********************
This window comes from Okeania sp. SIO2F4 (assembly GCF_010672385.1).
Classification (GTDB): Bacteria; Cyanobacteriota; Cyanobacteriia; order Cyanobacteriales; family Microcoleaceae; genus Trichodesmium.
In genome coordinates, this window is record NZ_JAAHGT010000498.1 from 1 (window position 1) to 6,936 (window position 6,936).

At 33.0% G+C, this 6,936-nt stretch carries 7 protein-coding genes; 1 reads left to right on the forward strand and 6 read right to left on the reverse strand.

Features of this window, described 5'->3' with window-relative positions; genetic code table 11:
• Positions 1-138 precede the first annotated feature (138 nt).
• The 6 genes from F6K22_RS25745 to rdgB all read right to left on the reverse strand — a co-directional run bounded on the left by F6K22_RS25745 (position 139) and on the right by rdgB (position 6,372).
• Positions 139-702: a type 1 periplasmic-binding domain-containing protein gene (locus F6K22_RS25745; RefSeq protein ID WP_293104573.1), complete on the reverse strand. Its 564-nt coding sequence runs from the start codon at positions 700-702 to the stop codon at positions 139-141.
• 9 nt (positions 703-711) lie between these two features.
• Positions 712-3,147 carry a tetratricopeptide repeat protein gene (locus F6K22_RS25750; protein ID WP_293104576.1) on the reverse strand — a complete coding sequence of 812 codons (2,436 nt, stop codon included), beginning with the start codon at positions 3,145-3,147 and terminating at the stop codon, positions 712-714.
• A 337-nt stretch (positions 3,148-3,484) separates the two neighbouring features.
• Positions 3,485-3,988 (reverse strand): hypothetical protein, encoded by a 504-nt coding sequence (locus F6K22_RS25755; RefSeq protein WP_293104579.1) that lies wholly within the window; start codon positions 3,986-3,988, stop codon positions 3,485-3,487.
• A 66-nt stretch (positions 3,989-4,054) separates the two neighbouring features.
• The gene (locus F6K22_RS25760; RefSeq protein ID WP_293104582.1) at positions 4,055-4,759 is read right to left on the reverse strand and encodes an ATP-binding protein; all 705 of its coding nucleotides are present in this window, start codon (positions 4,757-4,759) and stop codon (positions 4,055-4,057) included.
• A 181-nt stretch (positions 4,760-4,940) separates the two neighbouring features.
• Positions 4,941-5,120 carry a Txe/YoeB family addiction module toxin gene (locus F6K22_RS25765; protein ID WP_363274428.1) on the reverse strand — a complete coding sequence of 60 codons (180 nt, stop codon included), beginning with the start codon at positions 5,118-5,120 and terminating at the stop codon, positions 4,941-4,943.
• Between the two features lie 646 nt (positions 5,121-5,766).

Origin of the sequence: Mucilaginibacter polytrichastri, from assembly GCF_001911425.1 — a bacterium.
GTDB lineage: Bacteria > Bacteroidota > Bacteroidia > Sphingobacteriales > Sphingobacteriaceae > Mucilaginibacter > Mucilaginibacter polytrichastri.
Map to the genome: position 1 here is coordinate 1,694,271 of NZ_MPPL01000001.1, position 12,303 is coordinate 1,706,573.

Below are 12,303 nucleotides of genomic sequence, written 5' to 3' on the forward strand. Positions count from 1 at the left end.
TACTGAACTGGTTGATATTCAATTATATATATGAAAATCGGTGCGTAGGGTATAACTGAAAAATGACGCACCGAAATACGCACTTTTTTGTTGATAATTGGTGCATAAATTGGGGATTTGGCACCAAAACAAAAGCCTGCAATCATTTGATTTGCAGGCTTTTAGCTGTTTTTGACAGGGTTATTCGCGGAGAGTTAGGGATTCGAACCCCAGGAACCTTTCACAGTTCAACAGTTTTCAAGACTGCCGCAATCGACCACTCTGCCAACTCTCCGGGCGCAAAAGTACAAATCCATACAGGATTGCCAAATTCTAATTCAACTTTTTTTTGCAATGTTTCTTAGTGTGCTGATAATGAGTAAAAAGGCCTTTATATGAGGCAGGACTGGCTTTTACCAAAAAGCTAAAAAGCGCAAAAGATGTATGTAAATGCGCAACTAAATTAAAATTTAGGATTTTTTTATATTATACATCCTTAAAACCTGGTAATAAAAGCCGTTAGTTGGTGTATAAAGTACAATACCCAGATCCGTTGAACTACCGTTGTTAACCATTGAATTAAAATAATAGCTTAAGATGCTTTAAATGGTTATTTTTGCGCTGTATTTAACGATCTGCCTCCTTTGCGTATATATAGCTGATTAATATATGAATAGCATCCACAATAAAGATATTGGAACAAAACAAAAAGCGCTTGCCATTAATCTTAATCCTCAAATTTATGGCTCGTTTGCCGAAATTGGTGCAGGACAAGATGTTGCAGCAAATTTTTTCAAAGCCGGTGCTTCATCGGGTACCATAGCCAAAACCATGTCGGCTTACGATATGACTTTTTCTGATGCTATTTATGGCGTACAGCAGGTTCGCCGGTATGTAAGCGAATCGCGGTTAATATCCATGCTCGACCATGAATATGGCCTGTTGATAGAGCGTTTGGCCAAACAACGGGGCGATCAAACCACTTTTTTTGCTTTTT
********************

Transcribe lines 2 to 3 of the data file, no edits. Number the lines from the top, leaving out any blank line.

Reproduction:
Classification (GTDB): Bacteria; Cyanobacteriota; Cyanobacteriia; order Cyanobacteriales; family Microcoleaceae; genus Trichodesmium.
In genome coordinates, this window is record NZ_JAAHGT010000498.1 from 1 (window position 1) to 6,936 (window position 6,936).